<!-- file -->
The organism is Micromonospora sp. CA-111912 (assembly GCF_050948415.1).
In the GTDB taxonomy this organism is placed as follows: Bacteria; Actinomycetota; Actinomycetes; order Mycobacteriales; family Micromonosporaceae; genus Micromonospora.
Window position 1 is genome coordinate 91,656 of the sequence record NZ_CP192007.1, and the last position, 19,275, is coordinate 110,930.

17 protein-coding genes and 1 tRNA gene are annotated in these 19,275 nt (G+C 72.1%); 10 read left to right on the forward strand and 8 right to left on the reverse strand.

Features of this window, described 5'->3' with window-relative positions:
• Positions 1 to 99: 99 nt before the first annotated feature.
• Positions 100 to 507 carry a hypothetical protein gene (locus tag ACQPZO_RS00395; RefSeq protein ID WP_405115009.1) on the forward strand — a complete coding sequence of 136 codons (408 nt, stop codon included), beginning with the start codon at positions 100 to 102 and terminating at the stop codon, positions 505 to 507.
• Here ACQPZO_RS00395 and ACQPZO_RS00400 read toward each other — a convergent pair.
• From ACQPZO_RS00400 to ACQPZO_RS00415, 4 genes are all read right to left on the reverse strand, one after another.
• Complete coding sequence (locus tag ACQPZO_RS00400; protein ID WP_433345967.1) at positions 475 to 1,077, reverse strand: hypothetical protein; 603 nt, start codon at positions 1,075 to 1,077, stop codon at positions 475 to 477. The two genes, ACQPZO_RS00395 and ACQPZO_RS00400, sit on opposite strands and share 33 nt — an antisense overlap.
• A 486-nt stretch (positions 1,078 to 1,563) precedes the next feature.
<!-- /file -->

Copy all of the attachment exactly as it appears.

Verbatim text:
The organism is Micromonospora sp. CA-111912 (assembly GCF_050948415.1).
In the GTDB taxonomy this organism is placed as follows: Bacteria; Actinomycetota; Actinomycetes; order Mycobacteriales; family Micromonosporaceae; genus Micromonospora.
Window position 1 is genome coordinate 91,656 of the sequence record NZ_CP192007.1, and the last position, 19,275, is coordinate 110,930.

17 protein-coding genes and 1 tRNA gene are annotated in these 19,275 nt (G+C 72.1%); 10 read left to right on the forward strand and 8 right to left on the reverse strand.

Features of this window, described 5'->3' with window-relative positions:
• Positions 1 to 99: 99 nt before the first annotated feature.
• Positions 100 to 507 carry a hypothetical protein gene (locus tag ACQPZO_RS00395; RefSeq protein ID WP_405115009.1) on the forward strand — a complete coding sequence of 136 codons (408 nt, stop codon included), beginning with the start codon at positions 100 to 102 and terminating at the stop codon, positions 505 to 507.
• Here ACQPZO_RS00395 and ACQPZO_RS00400 read toward each other — a convergent pair.
• From ACQPZO_RS00400 to ACQPZO_RS00415, 4 genes are all read right to left on the reverse strand, one after another.
• Complete coding sequence (locus tag ACQPZO_RS00400; protein ID WP_433345967.1) at positions 475 to 1,077, reverse strand: hypothetical protein; 603 nt, start codon at positions 1,075 to 1,077, stop codon at positions 475 to 477. The two genes, ACQPZO_RS00395 and ACQPZO_RS00400, sit on opposite strands and share 33 nt — an antisense overlap.
• A 486-nt stretch (positions 1,078 to 1,563) precedes the next feature.